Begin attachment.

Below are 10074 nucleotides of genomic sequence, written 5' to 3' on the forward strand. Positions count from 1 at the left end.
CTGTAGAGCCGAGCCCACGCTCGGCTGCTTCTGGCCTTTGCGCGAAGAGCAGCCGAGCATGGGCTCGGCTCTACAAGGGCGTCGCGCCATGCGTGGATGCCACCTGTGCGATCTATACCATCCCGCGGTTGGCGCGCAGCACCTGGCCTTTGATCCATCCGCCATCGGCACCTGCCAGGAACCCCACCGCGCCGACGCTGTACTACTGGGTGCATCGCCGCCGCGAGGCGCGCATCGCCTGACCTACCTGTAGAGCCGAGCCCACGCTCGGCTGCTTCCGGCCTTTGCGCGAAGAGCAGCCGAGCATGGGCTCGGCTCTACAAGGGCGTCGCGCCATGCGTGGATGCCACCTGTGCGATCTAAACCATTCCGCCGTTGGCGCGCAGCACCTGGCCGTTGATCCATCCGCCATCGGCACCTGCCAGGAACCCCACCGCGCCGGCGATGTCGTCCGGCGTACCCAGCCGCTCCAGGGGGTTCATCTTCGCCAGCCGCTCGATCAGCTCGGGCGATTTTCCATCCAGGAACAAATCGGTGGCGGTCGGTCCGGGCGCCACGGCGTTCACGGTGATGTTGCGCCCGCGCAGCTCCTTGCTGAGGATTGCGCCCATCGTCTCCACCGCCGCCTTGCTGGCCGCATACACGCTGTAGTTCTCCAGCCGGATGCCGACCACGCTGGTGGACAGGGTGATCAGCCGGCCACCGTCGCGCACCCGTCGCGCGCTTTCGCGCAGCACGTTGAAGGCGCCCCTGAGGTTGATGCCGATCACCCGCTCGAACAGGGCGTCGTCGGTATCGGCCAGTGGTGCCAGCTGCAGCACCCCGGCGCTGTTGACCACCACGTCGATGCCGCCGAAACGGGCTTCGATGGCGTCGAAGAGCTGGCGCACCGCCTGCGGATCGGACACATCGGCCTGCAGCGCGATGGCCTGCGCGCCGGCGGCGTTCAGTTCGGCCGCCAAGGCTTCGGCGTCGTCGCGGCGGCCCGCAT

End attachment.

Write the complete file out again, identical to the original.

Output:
Below are 10074 nucleotides of genomic sequence, written 5' to 3' on the forward strand. Positions count from 1 at the left end.
CTGTAGAGCCGAGCCCACGCTCGGCTGCTTCTGGCCTTTGCGCGAAGAGCAGCCGAGCATGGGCTCGGCTCTACAAGGGCGTCGCGCCATGCGTGGATGCCACCTGTGCGATCTATACCATCCCGCGGTTGGCGCGCAGCACCTGGCCTTTGATCCATCCGCCATCGGCACCTGCCAGGAACCCCACCGCGCCGACGCTGTACTACTGGGTGCATCGCCGCCGCGAGGCGCGCATCGCCTGACCTACCTGTAGAGCCGAGCCCACGCTCGGCTGCTTCCGGCCTTTGCGCGAAGAGCAGCCGAGCATGGGCTCGGCTCTACAAGGGCGTCGCGCCATGCGTGGATGCCACCTGTGCGATCTAAACCATTCCGCCGTTGGCGCGCAGCACCTGGCCGTTGATCCATCCGCCATCGGCACCTGCCAGGAACCCCACCGCGCCGGCGATGTCGTCCGGCGTACCCAGCCGCTCCAGGGGGTTCATCTTCGCCAGCCGCTCGATCAGCTCGGGCGATTTTCCATCCAGGAACAAATCGGTGGCGGTCGGTCCGGGCGCCACGGCGTTCACGGTGATGTTGCGCCCGCGCAGCTCCTTGCTGAGGATTGCGCCCATCGTCTCCACCGCCGCCTTGCTGGCCGCATACACGCTGTAGTTCTCCAGCCGGATGCCGACCACGCTGGTGGACAGGGTGATCAGCCGGCCACCGTCGCGCACCCGTCGCGCGCTTTCGCGCAGCACGTTGAAGGCGCCCCTGAGGTTGATGCCGATCACCCGCTCGAACAGGGCGTCGTCGGTATCGGCCAGTGGTGCCAGCTGCAGCACCCCGGCGCTGTTGACCACCACGTCGATGCCGCCGAAACGGGCTTCGATGGCGTCGAAGAGCTGGCGCACCGCCTGCGGATCGGACACATCGGCCTGCAGCGCGATGGCCTGCGCGCCGGCGGCGTTCAGTTCGGCCGCCAAGGCTTCGGCGTCGTCGCGGCGGCCCGCAT